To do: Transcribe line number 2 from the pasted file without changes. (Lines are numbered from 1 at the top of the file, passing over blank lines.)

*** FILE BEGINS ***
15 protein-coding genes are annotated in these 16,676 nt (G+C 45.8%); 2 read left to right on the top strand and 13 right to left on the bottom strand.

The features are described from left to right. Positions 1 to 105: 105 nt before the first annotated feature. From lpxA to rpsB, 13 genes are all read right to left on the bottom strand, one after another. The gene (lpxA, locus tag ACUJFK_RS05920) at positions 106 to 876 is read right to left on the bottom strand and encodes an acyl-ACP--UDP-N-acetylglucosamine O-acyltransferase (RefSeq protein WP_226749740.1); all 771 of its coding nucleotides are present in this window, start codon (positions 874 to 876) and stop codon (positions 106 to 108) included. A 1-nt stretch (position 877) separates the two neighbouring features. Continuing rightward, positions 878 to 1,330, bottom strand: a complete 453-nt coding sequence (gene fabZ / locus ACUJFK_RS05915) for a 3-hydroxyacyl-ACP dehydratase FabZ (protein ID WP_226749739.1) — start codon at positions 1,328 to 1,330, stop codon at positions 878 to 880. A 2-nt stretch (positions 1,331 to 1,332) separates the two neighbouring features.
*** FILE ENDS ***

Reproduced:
The features are described from left to right. Positions 1 to 105: 105 nt before the first annotated feature. From lpxA to rpsB, 13 genes are all read right to left on the bottom strand, one after another. The gene (lpxA, locus tag ACUJFK_RS05920) at positions 106 to 876 is read right to left on the bottom strand and encodes an acyl-ACP--UDP-N-acetylglucosamine O-acyltransferase (RefSeq protein WP_226749740.1); all 771 of its coding nucleotides are present in this window, start codon (positions 874 to 876) and stop codon (positions 106 to 108) included. A 1-nt stretch (position 877) separates the two neighbouring features. Continuing rightward, positions 878 to 1,330, bottom strand: a complete 453-nt coding sequence (gene fabZ / locus ACUJFK_RS05915) for a 3-hydroxyacyl-ACP dehydratase FabZ (protein ID WP_226749739.1) — start codon at positions 1,328 to 1,330, stop codon at positions 878 to 880. A 2-nt stretch (positions 1,331 to 1,332) separates the two neighbouring features.